Anumber of concerns have been raised recently by medical editors; one issue receiving attention relates to the “myopic” or condensed view of literature review,1 aided and abetted by the use of “single” or “double” Medline searches (restricting the review of the medical literature variously to three or six years). This restricted search of the extant literature was termed “MEDLINE-Induced Blindness.”1 Not only is this issue no laughing matter, but it is extremely costly because it leads to repetitive research activity of well-established lines of scientific knowledge. Furthermore, journal reviewers, it would seem, are loathe to point out this serious lapse in the appropriate manner to write a scientific paper since, perhaps, by citing unreferred references to the authors of manuscripts under review, they may disclose their identity in the review process and their loss of assured anonymity.
Recently, one report appeared in one of the most prestigious weekly medical journals indicating that angiotensin-converting enzyme inhibition therapy of patients with chronic renal failure will reduce “adrenergic hyperactivity.”2 The concept apparently was deemed so novel that an accompanying editorial commentary was included in that issue of the journal.3 No references included in either communication referred to the well-known and well-established phenomenon of angiotensin II augmentation of adrenergic activity in medullary centers or in ganglionic function.4 5 Only a few weeks after this publication, yet another paper was published in a “sister journal” of the American Heart Association indicating increased sympathetic nerve activity in patients with renovascular hypertension.6 Again, no evidence was provided in the references to prior knowledge that increased angiotensin II augments adrenergic outflow from brain or in the paravertebral ganglia. By no means is this experience restricted to the foregoing cited work; it is rampant throughout the literature. And, not infrequently, it is aided and abetted by published statements in these papers stating that “this is the first report” a remark that frequently raises deep concern by one of my co-editors. This, of course, is based on the entire body of extant scientific research preceding any scientific communication. Clearly, any report of new knowledge is founded on a background of well-conceived and carefully documented scientific study.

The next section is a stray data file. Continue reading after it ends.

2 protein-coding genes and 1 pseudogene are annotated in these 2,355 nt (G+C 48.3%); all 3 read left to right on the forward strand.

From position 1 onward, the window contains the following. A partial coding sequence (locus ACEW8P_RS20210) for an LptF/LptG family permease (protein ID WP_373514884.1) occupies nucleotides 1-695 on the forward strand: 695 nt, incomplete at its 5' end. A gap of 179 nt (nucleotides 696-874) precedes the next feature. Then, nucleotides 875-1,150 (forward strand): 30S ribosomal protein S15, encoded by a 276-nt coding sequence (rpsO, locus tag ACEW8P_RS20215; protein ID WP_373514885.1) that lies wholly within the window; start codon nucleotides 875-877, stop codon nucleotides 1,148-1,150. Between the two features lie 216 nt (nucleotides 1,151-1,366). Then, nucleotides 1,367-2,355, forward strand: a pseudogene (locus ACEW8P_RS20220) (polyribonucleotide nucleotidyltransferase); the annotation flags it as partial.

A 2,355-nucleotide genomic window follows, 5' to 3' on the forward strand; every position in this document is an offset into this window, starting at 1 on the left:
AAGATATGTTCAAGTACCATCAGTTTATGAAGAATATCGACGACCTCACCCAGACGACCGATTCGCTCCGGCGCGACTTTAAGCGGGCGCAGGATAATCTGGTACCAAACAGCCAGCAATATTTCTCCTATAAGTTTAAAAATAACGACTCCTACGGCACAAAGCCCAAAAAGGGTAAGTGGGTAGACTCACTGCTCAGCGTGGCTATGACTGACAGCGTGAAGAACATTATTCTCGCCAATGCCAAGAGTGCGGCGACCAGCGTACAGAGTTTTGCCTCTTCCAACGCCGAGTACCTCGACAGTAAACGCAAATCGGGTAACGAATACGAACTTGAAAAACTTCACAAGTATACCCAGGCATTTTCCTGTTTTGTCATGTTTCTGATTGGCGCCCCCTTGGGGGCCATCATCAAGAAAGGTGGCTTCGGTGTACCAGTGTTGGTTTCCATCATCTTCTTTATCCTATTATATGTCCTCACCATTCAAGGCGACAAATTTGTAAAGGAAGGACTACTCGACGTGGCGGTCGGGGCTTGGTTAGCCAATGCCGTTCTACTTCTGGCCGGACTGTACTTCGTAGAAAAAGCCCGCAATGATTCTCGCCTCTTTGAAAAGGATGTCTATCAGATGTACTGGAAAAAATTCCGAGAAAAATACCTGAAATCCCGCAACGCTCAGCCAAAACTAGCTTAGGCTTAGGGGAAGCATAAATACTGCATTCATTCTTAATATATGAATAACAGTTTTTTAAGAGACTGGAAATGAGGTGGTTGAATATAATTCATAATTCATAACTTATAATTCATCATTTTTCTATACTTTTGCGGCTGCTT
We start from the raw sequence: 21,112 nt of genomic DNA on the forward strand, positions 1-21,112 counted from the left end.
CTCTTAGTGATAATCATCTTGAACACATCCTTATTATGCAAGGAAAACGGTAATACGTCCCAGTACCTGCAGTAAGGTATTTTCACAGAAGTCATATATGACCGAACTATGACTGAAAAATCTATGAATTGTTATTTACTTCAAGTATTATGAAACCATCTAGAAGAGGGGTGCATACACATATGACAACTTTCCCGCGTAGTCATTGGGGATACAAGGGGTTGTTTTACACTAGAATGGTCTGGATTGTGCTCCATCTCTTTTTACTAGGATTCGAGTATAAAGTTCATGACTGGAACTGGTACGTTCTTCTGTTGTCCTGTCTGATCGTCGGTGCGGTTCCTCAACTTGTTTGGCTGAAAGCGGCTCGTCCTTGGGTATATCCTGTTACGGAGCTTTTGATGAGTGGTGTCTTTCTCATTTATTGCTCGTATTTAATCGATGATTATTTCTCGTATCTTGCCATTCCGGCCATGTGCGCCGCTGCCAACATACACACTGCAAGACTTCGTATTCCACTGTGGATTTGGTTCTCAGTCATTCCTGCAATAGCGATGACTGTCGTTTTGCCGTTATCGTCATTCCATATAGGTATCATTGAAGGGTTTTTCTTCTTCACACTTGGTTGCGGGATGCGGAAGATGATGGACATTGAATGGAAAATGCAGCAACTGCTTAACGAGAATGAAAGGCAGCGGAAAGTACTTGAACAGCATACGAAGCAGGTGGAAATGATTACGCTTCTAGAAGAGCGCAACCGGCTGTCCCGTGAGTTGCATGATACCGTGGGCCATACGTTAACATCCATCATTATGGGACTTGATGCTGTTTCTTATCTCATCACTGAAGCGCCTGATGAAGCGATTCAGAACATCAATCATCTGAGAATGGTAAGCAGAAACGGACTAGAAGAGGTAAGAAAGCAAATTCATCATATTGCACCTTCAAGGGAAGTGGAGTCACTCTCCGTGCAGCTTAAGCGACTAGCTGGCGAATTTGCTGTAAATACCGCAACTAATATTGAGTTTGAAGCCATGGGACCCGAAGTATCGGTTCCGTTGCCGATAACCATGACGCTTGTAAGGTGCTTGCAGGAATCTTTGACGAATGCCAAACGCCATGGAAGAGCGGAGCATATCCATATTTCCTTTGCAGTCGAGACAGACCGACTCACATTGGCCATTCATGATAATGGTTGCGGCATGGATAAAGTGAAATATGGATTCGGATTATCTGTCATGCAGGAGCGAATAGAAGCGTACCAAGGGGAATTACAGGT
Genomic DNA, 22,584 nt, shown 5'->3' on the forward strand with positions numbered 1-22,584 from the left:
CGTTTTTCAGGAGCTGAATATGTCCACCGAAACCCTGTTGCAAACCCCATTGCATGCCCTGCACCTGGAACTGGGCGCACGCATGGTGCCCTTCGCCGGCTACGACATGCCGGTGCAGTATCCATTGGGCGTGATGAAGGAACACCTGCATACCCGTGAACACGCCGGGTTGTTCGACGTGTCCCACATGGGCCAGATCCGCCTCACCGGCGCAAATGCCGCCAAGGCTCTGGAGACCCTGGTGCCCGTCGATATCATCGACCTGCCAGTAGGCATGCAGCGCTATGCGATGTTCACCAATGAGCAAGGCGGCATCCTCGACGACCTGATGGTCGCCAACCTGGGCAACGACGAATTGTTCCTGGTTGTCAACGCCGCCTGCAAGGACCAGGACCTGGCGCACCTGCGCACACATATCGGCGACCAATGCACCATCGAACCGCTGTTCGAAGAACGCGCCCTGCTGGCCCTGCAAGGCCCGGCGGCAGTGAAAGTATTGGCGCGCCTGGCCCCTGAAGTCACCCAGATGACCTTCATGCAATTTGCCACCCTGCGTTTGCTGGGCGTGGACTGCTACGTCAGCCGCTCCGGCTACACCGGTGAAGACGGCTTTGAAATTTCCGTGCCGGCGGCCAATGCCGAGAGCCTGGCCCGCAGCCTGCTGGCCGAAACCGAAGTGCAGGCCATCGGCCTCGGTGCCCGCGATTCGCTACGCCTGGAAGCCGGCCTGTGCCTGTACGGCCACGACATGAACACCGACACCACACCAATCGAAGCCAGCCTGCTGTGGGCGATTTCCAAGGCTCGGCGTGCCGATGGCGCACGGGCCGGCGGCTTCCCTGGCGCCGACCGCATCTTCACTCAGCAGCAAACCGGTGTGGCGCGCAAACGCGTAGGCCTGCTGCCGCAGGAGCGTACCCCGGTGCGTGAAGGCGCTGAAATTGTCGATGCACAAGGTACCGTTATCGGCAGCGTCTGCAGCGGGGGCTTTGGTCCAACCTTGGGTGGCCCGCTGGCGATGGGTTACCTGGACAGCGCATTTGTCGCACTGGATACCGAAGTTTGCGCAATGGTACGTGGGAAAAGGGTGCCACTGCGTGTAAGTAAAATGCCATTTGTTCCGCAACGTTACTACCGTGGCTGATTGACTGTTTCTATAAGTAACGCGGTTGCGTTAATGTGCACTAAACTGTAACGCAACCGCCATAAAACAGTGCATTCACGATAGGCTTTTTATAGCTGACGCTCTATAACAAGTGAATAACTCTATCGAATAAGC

This practice of a less than thorough review of the literature at best shows inadequate awareness of existing scientific knowledge by authors publishing in major scientific journals and at the worst does not serve science well. It belittles past contributions of other scientists and colleagues, demeans prior authoritative and respected peer-reviewed journal and published scientific knowledge, and it diminishes the authoritative status of the authors, reviewers, and editors of those journals that have published this work. Furthermore, it also obscures the context in which a truly new observation must be interpreted. If we are to expect others to respect and follow tried and tested scientific method and, if we expect that our journals should publish that which is new and exciting in a rapid fashion, let us begin with ourselves. Let us respect and honor our past colleagues and their work. On the other hand, this editorial statement is not a plea for an exhaustive recantation of the extant literature but a careful search for primary references of general value and interest that acknowledges the major contributions of our predecessors. And let us also remember what is literally meant by “research”—it means, “look back!”
The opinions expressed in this editorial are not necessarily those of the editors of the American Heart Association.